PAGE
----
Jimmy Hoffa disappears on July 30, 1975
Jay Johnson moves to Los Angeles on September 1, 1975
Show for the Italian American Civil Rights League at the Ballroom of the Gus Giancona  Motor Lodge in Wilkesbury, Pesnsylvania October 1977
                         Starring: Andy Griffith, Frankie Avalon, Glen Ashe and Jay Johnson
Jay Johnson’s first Soap episode as Chuck and Bob airs November 1977
Russell Bufalino goes to jail in 1978 for extortion - served three years
Russell Bufalino goes back to jail in 1984 for attempted murder of the guy he extorted.
Russell Bufalino dies in 1994 at the age of 90.  

I moved to Los Angeles to be represented by personal manager Richard O’ Linke.  He was a mover and shaker in television and represented, among others, Andy Griffith, Frankie Avalon, Ken Berry, Jim Nabors and Glen Ashe. I was his newest client in a decade.  The way the office worked: if you wanted to have Andy Griffith on your talk show you had to have Jay Johnson as well.  Andy was very gracious to me and seemed proud to introduce me as his “new discovery”.  We became friends and I got to travel as his opening act for a time.  Everything was new to me at this level of the show biz pecking order.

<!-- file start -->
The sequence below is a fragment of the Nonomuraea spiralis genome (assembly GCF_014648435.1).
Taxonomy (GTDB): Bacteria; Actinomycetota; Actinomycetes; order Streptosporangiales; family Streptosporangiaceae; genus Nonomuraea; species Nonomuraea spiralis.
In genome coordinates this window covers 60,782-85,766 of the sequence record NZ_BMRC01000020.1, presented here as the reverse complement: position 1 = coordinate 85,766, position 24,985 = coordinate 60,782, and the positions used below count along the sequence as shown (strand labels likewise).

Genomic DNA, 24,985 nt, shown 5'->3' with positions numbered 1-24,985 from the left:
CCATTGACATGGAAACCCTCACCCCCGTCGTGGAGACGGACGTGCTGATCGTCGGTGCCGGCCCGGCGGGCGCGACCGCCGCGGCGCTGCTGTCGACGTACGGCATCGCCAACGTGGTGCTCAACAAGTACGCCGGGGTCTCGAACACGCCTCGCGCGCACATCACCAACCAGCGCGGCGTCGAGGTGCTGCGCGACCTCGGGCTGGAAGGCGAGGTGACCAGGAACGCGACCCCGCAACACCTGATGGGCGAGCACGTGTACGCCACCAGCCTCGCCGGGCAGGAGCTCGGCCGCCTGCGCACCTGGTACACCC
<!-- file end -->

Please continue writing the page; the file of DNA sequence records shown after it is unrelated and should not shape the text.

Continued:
I remember when Mr. Linke (I never called him Dick or Richard always Mister Linke) called and said he had booked me on a show in October with Andy, Glen and Frankie.  None of us were being paid,  but all expenses would be taken care of and I would be well treated.  It was In the Limo while we were driving to the airport that Dick Linke gave us the low down. It was an admonition not only to me but seemingly for Andy as well, we were both in the dark about this show.  He said,   “The show is an old standing obligation, mainly for Frankie,  but we are all doing this show as a favor.  It’s for the mob.... you know what I mean. This is the real thing so no jokes or smart ass remarks about what you see and hear.  Keep your head down, your mouths shut and it will be great.  As long as we are doing them a favor we are not in danger..... you just never want to be in a position where you owe them a favor.. Get it?”